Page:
Teaching & assessment
Classroom teaching methods are highly diverse including lectures, practicals, tutorials, fieldtrips, and other learning modes. Students will typically spend 75% of each module (90 of 120 hrs) engaged on independent tasks; however, this will vary, module-to-module, to reflect the diverse fields being synthesised, and diverse subject-specific approaches to teaching, with practical lab-based or field-based modules having higher level of classroom time.
Students on this course will benefit from pastoral support from a personal tutor.
A combination of assessment methods will be used (exam, projects, coursework, moodle quizzes, presentations and team exercises) and innovative assessment modes will be encouraged as new modules are developed for this course.
A Levels: BBB-BBC
- A-level in at least one science-based subject such as Mathematics, Physics, Geology, Chemistry, Geography or Biology.
- At least five GCSEs at grade A*-C or 9-4 including English and Mathematics.
Where an applicant is taking the EPQ alongside A-levels, the EPQ will be taken into consideration and result in lower A-level grades being required. For students who are from backgrounds or personal circumstances that mean they are generally less likely to go to university, you may be eligible for an alternative lower offer. Follow the link to learn more about our contextual offers.
We accept T-levels for admission to our undergraduate courses, with the following grades regarded as equivalent to our standard A-level requirements:
- AAA* – Distinction (A* on the core and distinction in the occupational specialism)
- AAA – Distinction
- BBB – Merit
- CCC – Pass (C or above on the core)
- DDD – Pass (D or E on the core)
Where a course specifies subject-specific requirements at A-level, T-level applicants are likely to be asked to offer this A-level alongside their T-level studies.
English language requirements
All teaching at Royal Holloway is in English. You will therefore need to have good enough written and spoken English to cope with your studies right from the start.
The scores we require
- IELTS: 6.5 overall. No subscore lower than 5.5.
- Pearson Test of English: 61 overall. Writing 54. No subscore lower than 51.
- Trinity College London Integrated Skills in English (ISE): ISE III.
- Cambridge English: Advanced (CAE) grade C.
For more information about country-specific entry requirements for your country please visit here.
Undergraduate preparation programme
For international students who do not meet the direct entry requirements, for this undergraduate degree, the Royal Holloway International Study Centre offers an International Foundation Year programme designed to develop your academic and English language skills.
Upon successful completion, you can progress to this degree at Royal Holloway, University of London.
Your future career
You will graduate equipped with the specialist knowledge and practical skills to tackle the scientific challenges of a rapidly changing world, ideally prepared for a scientific or technical career in your chosen field.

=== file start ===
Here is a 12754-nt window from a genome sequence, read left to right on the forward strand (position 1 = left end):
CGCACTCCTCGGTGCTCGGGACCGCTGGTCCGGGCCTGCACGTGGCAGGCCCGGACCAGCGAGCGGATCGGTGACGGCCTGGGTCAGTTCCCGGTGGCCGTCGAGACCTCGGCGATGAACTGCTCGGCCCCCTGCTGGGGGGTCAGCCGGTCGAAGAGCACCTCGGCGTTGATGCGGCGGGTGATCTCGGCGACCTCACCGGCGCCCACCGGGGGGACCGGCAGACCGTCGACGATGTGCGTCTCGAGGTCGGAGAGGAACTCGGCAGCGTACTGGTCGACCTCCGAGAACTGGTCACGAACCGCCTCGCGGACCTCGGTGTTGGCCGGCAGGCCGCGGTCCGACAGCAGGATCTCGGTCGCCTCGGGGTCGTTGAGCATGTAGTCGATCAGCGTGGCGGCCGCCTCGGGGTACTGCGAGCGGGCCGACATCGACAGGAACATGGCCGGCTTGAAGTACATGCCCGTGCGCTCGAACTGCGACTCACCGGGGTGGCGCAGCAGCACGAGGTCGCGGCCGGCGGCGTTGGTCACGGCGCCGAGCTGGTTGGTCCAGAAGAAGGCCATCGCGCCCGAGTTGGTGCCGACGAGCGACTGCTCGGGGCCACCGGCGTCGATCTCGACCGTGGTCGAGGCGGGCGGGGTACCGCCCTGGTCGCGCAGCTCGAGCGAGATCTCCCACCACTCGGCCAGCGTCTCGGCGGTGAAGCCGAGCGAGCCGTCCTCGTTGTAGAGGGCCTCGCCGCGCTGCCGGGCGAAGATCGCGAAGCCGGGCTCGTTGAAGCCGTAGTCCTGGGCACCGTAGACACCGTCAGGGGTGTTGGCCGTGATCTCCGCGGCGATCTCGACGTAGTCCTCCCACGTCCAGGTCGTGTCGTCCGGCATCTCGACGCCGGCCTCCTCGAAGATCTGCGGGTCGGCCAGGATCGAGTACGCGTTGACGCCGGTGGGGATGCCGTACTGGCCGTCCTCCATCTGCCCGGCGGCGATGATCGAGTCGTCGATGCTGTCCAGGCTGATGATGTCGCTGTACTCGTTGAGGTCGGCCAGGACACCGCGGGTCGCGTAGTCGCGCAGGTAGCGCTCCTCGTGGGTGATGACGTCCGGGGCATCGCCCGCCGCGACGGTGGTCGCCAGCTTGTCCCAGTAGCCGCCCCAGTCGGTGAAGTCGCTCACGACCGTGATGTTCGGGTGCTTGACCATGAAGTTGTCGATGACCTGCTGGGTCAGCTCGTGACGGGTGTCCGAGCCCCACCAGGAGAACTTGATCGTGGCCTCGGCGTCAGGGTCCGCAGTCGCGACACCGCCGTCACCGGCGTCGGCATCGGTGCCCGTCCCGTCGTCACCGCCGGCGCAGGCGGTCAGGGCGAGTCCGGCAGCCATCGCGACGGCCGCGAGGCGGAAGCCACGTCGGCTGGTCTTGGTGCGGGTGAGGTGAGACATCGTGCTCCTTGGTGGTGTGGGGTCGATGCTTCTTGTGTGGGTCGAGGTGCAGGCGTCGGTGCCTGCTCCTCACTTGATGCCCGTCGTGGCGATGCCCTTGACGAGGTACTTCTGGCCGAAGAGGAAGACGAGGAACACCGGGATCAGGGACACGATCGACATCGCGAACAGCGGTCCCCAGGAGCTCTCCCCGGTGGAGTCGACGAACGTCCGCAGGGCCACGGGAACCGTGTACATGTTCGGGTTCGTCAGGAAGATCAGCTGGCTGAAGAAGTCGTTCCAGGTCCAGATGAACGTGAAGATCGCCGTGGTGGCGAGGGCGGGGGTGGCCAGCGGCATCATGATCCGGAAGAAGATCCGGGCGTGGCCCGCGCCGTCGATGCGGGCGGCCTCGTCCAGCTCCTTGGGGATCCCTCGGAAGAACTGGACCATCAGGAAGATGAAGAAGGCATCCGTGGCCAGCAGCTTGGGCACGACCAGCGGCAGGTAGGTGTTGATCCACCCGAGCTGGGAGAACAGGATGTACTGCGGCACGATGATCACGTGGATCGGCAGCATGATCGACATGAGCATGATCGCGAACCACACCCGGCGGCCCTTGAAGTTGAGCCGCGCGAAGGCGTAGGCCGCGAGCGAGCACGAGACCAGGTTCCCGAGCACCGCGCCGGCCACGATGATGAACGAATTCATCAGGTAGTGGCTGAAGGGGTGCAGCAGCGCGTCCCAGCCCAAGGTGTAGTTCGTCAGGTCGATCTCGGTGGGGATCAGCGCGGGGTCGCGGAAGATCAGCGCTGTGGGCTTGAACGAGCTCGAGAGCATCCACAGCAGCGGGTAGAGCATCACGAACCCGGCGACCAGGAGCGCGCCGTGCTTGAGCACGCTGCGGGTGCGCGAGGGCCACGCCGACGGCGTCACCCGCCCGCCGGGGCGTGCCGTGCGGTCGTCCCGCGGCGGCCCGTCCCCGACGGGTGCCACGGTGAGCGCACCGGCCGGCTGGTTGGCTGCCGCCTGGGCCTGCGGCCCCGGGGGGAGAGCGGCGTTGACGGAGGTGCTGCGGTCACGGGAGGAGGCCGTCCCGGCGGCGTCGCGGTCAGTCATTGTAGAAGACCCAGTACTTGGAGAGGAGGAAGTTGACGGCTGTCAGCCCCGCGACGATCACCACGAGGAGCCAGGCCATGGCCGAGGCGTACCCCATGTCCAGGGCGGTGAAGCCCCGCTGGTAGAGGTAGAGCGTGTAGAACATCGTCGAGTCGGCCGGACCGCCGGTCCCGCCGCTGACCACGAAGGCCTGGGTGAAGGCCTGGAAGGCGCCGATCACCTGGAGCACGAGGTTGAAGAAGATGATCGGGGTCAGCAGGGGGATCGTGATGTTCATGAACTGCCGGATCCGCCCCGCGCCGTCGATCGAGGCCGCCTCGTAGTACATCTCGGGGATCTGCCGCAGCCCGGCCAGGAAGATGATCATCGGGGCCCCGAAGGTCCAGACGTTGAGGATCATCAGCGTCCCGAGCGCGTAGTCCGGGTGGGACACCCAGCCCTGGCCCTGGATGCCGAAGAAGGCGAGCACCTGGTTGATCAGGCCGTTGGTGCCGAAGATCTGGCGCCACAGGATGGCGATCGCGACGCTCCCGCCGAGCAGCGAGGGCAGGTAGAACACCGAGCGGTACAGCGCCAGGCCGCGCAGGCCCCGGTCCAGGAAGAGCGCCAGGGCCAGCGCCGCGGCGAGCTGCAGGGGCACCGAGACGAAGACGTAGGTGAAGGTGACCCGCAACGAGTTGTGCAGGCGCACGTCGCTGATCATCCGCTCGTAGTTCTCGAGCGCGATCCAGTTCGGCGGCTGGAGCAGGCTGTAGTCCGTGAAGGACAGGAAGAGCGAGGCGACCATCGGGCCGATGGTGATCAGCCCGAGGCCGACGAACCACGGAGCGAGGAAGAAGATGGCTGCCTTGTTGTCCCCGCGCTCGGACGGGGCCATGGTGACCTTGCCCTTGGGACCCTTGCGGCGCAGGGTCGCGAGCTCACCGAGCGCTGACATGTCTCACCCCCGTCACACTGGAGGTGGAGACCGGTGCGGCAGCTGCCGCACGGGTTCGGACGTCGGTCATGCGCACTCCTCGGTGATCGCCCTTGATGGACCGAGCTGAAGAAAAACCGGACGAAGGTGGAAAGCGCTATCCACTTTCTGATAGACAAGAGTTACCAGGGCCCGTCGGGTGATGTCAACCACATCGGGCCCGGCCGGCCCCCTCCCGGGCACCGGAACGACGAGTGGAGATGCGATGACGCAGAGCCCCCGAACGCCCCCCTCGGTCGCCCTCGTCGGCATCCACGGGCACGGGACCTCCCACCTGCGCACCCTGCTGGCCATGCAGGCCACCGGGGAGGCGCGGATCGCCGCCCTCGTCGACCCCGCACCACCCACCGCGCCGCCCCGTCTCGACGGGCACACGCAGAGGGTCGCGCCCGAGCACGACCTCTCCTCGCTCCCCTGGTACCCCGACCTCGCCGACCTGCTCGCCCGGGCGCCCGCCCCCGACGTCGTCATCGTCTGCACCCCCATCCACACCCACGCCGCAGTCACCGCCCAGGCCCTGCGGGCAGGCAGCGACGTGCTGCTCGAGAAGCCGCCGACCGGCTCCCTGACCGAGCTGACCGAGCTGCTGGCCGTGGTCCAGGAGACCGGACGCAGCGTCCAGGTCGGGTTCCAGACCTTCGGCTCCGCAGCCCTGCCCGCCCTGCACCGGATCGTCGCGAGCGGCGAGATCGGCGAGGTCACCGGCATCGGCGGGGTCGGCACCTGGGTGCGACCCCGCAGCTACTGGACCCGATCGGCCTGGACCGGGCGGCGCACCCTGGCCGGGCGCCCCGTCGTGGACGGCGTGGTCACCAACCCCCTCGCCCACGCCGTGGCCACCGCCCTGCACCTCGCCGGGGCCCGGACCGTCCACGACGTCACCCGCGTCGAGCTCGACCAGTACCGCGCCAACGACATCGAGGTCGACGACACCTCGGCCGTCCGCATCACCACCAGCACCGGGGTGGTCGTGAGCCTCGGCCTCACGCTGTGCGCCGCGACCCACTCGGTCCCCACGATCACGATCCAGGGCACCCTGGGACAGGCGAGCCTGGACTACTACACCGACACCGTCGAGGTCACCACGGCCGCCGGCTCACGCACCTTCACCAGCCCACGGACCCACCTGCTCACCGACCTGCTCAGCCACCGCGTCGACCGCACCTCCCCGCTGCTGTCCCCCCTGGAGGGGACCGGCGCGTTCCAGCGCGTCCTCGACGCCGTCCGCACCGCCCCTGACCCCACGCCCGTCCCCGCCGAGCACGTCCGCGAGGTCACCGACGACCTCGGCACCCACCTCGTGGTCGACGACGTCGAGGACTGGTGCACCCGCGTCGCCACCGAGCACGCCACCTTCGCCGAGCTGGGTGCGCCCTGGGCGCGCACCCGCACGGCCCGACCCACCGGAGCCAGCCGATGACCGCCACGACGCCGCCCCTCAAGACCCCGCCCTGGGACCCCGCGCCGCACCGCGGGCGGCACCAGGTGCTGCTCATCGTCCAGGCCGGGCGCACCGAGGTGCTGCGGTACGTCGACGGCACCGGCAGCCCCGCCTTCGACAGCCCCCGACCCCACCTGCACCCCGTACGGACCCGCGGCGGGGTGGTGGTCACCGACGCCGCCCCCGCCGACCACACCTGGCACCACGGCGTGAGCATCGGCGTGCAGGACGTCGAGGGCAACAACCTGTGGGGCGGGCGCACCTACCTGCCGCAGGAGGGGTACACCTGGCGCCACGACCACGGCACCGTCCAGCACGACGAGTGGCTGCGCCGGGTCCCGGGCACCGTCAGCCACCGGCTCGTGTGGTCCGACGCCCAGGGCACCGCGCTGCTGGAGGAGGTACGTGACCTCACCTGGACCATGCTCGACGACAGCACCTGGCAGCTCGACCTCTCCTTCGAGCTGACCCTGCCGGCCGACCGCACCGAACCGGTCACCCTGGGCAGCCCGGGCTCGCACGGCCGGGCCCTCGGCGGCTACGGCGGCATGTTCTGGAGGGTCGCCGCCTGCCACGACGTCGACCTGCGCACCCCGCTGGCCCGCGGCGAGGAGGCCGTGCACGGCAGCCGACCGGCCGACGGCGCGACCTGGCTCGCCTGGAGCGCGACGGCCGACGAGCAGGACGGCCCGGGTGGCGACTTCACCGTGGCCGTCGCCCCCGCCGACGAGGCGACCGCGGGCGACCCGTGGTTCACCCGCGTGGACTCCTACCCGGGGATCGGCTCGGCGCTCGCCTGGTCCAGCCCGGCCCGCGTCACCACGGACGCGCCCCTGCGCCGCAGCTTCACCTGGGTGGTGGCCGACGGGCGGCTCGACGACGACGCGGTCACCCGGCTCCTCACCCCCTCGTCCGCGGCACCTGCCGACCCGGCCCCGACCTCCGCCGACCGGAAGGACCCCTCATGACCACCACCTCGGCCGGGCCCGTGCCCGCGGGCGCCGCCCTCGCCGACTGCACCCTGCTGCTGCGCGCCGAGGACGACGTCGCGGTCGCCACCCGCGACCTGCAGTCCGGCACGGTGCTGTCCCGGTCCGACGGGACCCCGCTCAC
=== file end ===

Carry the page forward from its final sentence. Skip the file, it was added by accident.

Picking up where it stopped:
Graduate destinations include postgraduate research, climate and environmental consultancy, analytical careers, Government/civil service, remote sensing agencies and regulatory bodies. Climate service companies, mining, extractive, and energy industries employ a large number of Earth Scientists to handle their environmental/climate obligations.
The majority of our graduates are working in geological careers, addressing global problems like climate change and waste disposal, or have a role in global exploration for the raw materials we need – water, minerals, oil and gas. Many others go on to study for a PhD degree and become a research scientist.
Fees, funding & scholarships
Home (UK) students tuition fee per year*: £9,250
EU and international students tuition fee per year**: £25,200
Other essential costs***: There are no single associated costs greater than £50 per item on this course.
How do I pay for it? Find out more about funding options, including loans, scholarships and bursaries. UK students who have already taken out a tuition fee loan for undergraduate study should check their eligibility for additional funding directly with the relevant awards body.
*The tuition fee for UK undergraduates is controlled by Government regulations. For students starting a degree in the academic year 2024/25, the fee is £9,250 for that year.
**This figure is the fee for EU and international students starting a degree in the academic year 2024/25
Royal Holloway reserves the right to increase tuition fees annually for overseas fee-paying students. Please be aware that tuition fees can rise during your degree. The upper limit of any such annual rise has not yet been set for courses starting in 2024 but will advertised here once confirmed. For further information see fees and funding and our terms and conditions.
***These estimated costs relate to studying this particular degree at Royal Holloway during the 2024/25 academic year, and are included as a guide. Costs, such as accommodation, food, books and other learning materials and printing etc., have not been included.